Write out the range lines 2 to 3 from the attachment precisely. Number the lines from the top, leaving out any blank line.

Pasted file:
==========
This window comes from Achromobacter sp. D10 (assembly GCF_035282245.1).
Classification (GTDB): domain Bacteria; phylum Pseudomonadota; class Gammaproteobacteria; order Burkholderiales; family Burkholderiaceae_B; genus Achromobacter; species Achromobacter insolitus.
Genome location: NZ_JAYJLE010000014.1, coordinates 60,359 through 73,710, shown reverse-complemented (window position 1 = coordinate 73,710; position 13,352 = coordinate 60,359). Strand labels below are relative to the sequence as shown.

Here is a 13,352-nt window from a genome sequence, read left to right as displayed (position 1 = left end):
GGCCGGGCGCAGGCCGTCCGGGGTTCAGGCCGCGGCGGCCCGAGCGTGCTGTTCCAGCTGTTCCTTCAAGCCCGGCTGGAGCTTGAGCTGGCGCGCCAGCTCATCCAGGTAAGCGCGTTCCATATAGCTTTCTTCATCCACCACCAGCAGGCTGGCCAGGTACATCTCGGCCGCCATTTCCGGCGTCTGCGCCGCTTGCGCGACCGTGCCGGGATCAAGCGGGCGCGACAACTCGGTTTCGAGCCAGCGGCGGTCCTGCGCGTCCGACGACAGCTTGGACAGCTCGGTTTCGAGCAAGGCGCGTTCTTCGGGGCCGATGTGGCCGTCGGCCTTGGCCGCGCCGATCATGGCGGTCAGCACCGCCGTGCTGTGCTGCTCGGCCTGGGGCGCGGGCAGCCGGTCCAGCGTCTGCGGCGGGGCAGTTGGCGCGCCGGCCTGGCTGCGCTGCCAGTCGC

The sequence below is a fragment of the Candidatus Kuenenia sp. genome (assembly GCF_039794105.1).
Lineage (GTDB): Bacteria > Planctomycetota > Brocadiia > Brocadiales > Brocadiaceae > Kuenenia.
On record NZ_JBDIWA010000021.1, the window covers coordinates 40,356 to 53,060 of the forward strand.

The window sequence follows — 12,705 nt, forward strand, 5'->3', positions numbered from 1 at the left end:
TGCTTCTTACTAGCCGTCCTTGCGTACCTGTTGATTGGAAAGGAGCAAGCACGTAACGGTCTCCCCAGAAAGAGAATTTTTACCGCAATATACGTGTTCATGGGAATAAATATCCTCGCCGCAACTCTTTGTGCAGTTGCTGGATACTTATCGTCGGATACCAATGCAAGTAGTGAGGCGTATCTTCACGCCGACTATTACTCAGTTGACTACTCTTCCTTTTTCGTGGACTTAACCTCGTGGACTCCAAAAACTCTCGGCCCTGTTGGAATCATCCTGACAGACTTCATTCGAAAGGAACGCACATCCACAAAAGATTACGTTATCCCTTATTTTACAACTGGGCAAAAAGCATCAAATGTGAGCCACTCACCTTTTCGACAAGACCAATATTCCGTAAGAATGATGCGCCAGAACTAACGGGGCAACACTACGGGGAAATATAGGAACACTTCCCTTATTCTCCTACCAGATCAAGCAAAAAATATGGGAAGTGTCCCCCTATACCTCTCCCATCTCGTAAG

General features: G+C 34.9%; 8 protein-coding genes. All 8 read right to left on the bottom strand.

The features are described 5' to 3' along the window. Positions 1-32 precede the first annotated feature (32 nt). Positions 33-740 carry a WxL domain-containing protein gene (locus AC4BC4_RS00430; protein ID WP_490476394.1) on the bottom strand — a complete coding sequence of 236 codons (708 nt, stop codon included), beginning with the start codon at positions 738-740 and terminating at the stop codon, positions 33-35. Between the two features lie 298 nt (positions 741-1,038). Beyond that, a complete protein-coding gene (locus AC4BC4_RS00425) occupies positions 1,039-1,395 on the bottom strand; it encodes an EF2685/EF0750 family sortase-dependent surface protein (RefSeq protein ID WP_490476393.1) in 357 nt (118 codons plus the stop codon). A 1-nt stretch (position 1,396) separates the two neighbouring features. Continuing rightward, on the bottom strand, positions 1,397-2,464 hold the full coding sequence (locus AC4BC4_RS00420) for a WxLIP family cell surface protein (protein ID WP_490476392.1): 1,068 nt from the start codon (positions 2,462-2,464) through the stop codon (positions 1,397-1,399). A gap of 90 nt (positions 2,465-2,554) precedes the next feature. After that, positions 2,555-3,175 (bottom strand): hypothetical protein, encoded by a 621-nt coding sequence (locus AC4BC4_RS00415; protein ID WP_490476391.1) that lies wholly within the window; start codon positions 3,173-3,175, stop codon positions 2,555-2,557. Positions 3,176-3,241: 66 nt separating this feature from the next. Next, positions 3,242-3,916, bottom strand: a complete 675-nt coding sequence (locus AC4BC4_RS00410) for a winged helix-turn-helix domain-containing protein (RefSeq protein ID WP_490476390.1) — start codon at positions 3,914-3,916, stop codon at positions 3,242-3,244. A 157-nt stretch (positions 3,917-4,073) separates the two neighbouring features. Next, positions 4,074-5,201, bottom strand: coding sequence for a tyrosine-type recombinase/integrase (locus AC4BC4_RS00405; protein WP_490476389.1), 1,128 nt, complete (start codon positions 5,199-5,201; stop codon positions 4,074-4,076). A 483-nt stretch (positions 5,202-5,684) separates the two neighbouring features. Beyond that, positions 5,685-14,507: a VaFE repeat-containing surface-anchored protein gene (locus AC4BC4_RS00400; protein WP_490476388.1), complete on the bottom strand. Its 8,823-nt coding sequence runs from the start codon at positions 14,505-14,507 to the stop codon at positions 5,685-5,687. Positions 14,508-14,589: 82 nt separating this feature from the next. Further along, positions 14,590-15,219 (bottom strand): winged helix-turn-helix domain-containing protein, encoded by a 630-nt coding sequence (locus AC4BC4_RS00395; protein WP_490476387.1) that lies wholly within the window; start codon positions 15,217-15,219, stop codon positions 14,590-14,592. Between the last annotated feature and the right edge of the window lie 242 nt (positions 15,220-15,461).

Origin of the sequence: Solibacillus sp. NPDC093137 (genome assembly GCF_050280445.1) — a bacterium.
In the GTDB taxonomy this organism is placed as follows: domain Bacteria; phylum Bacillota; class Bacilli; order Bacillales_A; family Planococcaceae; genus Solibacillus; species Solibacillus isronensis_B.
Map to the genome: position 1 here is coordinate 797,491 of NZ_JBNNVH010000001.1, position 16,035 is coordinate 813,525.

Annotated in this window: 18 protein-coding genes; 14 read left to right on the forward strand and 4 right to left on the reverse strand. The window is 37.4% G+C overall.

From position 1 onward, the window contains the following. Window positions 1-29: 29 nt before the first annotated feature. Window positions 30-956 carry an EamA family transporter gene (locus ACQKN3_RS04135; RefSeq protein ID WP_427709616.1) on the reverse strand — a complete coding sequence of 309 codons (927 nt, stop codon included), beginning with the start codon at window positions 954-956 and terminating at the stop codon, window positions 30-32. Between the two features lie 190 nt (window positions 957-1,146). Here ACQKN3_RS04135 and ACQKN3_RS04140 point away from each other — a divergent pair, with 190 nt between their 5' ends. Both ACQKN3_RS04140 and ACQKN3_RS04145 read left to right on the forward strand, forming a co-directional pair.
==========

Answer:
Classification (GTDB): domain Bacteria; phylum Pseudomonadota; class Gammaproteobacteria; order Burkholderiales; family Burkholderiaceae_B; genus Achromobacter; species Achromobacter insolitus.
Genome location: NZ_JAYJLE010000014.1, coordinates 60,359 through 73,710, shown reverse-complemented (window position 1 = coordinate 73,710; position 13,352 = coordinate 60,359). Strand labels below are relative to the sequence as shown.